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president was dazzled by the state visit but it is not that secret assessment now leaked which generated headlines. it was the ambassador's disruption of the trump administration is inept, insecure and incompetent. —— description of the trump the prime minister is backing the ambassador but not his assessment. downing street says theresa may has full faith in sir kim darroch and he was doing hisjob, providing honest and unvarnished opinions. it was the leak, says number ten, which was absolutely unacceptable. america is absolutely unacceptable. america is a force for good in the world. our defence and security relationship, particularly in relation to intelligence, is the most important global relationship that we have. to maliciously undermine it is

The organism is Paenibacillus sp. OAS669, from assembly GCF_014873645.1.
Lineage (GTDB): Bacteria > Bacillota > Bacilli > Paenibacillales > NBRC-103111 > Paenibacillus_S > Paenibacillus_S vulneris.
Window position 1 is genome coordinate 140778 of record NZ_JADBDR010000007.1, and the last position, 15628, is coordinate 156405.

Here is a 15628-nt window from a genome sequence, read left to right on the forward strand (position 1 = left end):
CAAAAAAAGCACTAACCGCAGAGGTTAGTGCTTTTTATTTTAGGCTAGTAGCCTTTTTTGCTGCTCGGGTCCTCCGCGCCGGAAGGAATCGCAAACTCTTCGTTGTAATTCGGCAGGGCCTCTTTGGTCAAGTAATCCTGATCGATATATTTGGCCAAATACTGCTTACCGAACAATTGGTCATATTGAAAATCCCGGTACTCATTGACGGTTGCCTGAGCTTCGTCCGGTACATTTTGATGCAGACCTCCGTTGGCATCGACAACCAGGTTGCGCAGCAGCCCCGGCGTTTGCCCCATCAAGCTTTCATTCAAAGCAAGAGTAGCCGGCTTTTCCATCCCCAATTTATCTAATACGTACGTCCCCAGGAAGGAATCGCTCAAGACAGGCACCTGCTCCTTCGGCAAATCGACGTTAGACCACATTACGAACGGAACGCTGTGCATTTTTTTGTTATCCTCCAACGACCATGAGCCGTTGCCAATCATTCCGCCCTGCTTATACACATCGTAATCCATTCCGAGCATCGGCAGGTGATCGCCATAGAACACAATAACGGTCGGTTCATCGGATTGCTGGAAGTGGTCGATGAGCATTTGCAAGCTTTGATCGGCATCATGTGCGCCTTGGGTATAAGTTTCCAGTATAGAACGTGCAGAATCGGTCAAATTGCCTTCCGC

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unprofessional, unethical and unpatriotic. the leak inquiry could ta ke unpatriotic. the leak inquiry could take some time. scores of people including ministers and their advisors across several whitehall departments would have seen the messages. sir kim darroch seems safe inajob messages. sir kim darroch seems safe in a job that he will leave soon a nyway after in a job that he will leave soon anyway after four in a job that he will leave soon a nyway after four yea rs in a job that he will leave soon anyway after four years in washington. it is a personalview and there will be many people in this building who don't agree with that view and indeed, i don't agree with some of the views that we saw in those letters. i have said i think that the us administration is highly effective and we have the warmest of relationships and a partnership based on standing up for shared values. but what if jeremy hunt loses to the favourite boris johnson, and he becomes prime minister later this month? washington is a key post. mrjohnson is very close to the president. could he send another friend of donald trump to be britain's next ambassador? nigel farage isn't